Inspired ink

3rd Heart Tattoo owner creates relationships and art in downtown Washougal

A local father of two girls and two boys credits his dad for encouraging his artistic endeavors from an early age.

Ryan “Boomer” Boomhower, 36, said he has drawn, painted and sculpted since he was a child and could pickup a crayon.

“I’ve had a fascination of creating, even from a young age, putting what was in my head on paper or canvas or drawing on walls,” he said. “I had a huge amount of family support to draw and color.”

Boomhower said his dad spent time with him, gently critiquing his drawings.

His dad had a career in advertising, that included sketching logos for companies in the Portland and Vancouver area.

“He would take me in a little suit to see clients with him, because it was cheaper than daycare,” Boomhower said regarding his summers from the age of 5 to 10. “I would sit patiently and quietly, watching him as he talked to clients.”

Pursuing a dream in Washougal

Boomhower, a Washougal resident, opened 3rd Heart Tattoo, LLC, in downtown Washougal, Oct. 24.

He has been a tattoo artist for more than eight years.

That experience, as well as a one-year formal apprenticeship, was gained at Painless Ric’s Tattoo Studio, in downtown Camas.

Boomhower said some of his customers asked when he was going to open his own studio.

“It was time for me to branch off and do this on my own,” he said.

Boomhower said it is important for his children to see him follow through with pursuing his dream.

He remembers when he was inspired to use his artistic talent, to consider a career in tattooing. Boomhower watched the second episode of the first season of “Miami Ink,” on TLC.

The TV show is about a group of tattoo artists.

At that time, he did not have any tattoos.

Now Boomhower has some designs on his left arm and both legs.

“Tattoos are not just for hooligans, sailors and people who have been to prison,” he said. “Tattoos are an art form, for soccer moms, doctors, attorneys and grandmas.”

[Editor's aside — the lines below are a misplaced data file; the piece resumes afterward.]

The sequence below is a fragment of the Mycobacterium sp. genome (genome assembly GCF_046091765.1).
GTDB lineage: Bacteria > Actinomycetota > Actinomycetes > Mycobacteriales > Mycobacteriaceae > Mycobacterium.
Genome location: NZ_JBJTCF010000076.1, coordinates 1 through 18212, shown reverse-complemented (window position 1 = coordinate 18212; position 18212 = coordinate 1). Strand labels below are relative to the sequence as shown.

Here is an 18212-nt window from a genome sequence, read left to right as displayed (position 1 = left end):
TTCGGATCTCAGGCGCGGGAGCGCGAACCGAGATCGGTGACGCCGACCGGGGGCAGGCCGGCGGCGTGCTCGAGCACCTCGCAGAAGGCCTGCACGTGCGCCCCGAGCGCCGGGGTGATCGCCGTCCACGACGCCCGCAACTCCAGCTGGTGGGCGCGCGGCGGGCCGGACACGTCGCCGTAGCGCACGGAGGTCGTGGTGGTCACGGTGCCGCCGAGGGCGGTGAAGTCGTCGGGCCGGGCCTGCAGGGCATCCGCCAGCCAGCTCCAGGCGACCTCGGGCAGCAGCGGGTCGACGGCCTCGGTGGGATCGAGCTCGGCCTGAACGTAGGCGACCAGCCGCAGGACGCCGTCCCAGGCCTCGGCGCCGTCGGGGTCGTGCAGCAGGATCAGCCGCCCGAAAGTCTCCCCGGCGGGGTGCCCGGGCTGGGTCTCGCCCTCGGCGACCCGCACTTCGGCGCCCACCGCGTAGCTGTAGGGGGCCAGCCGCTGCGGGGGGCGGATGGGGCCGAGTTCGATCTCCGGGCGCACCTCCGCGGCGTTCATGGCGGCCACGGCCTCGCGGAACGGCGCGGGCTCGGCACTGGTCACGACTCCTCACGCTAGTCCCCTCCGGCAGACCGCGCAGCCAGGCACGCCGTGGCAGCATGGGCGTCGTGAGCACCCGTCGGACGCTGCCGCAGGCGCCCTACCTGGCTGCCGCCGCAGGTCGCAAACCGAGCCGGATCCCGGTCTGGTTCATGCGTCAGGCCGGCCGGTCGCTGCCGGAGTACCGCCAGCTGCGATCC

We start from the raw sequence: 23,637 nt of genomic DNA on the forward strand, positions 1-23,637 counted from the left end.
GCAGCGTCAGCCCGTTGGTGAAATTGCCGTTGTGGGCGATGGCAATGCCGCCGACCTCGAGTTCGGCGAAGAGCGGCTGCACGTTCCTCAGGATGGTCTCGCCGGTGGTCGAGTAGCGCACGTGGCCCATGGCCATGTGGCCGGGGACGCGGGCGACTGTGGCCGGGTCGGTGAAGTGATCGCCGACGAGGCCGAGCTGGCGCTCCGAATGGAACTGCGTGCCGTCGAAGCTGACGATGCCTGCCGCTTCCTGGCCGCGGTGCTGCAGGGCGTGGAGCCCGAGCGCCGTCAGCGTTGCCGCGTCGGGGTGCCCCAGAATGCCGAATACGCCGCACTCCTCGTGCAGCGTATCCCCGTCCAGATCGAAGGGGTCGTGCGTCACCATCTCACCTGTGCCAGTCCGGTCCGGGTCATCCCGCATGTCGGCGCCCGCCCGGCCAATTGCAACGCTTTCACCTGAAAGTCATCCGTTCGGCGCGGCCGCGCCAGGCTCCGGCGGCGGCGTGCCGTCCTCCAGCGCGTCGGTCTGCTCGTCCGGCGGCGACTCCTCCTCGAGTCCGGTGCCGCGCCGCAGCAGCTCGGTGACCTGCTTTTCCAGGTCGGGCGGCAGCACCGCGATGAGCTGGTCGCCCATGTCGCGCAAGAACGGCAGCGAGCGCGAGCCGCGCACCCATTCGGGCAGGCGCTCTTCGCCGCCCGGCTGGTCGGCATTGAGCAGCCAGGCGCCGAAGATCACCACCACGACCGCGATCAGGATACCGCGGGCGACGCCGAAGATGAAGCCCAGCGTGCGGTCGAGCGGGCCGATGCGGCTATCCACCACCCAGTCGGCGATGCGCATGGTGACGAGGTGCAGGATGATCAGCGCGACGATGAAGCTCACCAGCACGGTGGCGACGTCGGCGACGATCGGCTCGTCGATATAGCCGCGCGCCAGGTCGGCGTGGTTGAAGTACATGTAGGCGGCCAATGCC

Boomhower said his oldest client, age 96, has commemorated several of her birthdays with rose and butterfly tattoos.

“She wanted tattoos since she was 20,” he said.

Some individuals who have completed half-marathons, marathons and triathlons, are inspired to get tattoos, in recognition of their achievements. The same can be said for some participants in the Susan G. Komen “Race For The Cure” and “other movements of support for different afflictions,” according to Boomhower.

Washington State law requires that people must be at least 18 years old, in order to get a tattoo.

Eclectic, traditional American and Japanese style tattoos are among the more popular designs locally. Other requests are for script work, of names and phrases.

Tattoos are available in black and gray, as well as color. Tattoo cover ups are also available.

Customers cross state lines

Some of Boomhower’s clients have traveled from Idaho, Seattle, Kennewick, and Cascade Locks and Salem, Ore.

He considers his customers to be friends.

They include Traci Grieve, a 1983 Washougal High School graduate.

Her previous tattoos created by Boomhower include astrology signs of family members.

Grieve, 49, had “It’s not my problem,” tattooed on one of her wrists, after she quit a job she held for 10 years.

There are also tattoos of three butterflies breaking away from a ball and chain, indicating her feelings after a divorce.

The butterflies signify Grieve and her two sons.

“Everyone has a story,” she said. “It’s therapy.”

On Thursday, Grieve’s newest tattoo involved a Boomhower sketch depicting the concept of “see no evil, hear no evil, speak no evil,” on her right arm.

“Don’t be ugly,” she said, to explain what the design means to her. “God don’t do ugly.”

Boomhower said the relationships with his clients make his job special.

“That’s where the success of my career has been,” he said.

Boomhower is happy to own a business in downtown Washougal, near others such as Amnesia Brewing, OurBar and LuLu’s Boutique.

“It’s growing,” he said. “It’s an exciting time in downtown Washougal.”

Boomhower recently met Wes Hickey, owner of Lone Wolf Investment and Lone Wolf Development, which owns the building that 3rd Heart is located in.

“He is a visionary,” Boomhower said, regarding Hickey.

Tattoos can be edgy, but they are more about art, Boomhower said.

Lindsay Stanton is an apprentice at 3rd Heart Tattoo.

“She is a great artist,” Boomhower said. “It takes raw natural ability as an artist before you can be taken on as an apprentice.”

3rd Heart Tattoo, 1830 Main St., is open Tuesday through Saturday, from noon to 11 p.m. For more information, call 210-4878 or visit www.facebook.com/ryan.boomhower.5.

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